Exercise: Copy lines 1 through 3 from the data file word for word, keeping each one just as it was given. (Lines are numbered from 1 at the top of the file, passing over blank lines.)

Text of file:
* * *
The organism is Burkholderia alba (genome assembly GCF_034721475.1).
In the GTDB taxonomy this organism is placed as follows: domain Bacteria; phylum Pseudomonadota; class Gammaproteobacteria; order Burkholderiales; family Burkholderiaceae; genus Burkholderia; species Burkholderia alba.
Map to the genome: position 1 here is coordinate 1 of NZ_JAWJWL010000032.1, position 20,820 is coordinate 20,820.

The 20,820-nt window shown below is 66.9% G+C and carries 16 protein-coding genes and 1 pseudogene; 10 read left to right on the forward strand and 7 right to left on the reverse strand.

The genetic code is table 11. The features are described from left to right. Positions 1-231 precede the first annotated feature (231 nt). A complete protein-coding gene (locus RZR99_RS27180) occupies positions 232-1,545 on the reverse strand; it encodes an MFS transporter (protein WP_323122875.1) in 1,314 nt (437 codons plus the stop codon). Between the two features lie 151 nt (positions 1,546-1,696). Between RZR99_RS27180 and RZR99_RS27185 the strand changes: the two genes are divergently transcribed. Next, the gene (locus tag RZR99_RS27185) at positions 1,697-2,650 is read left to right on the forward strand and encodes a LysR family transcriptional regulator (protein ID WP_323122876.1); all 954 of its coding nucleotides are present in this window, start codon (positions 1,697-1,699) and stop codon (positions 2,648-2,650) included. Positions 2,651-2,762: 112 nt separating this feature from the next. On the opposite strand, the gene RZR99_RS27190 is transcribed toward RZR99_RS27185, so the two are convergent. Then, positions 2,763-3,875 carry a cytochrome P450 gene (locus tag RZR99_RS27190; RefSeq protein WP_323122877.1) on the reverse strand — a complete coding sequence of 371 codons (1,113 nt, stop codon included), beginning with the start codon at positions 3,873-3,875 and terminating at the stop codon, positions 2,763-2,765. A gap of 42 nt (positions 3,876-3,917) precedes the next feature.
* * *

The organism is Burkholderia alba (genome assembly GCF_034721475.1).
In the GTDB taxonomy this organism is placed as follows: domain Bacteria; phylum Pseudomonadota; class Gammaproteobacteria; order Burkholderiales; family Burkholderiaceae; genus Burkholderia; species Burkholderia alba.
Map to the genome: position 1 here is coordinate 1 of NZ_JAWJWL010000032.1, position 20,820 is coordinate 20,820.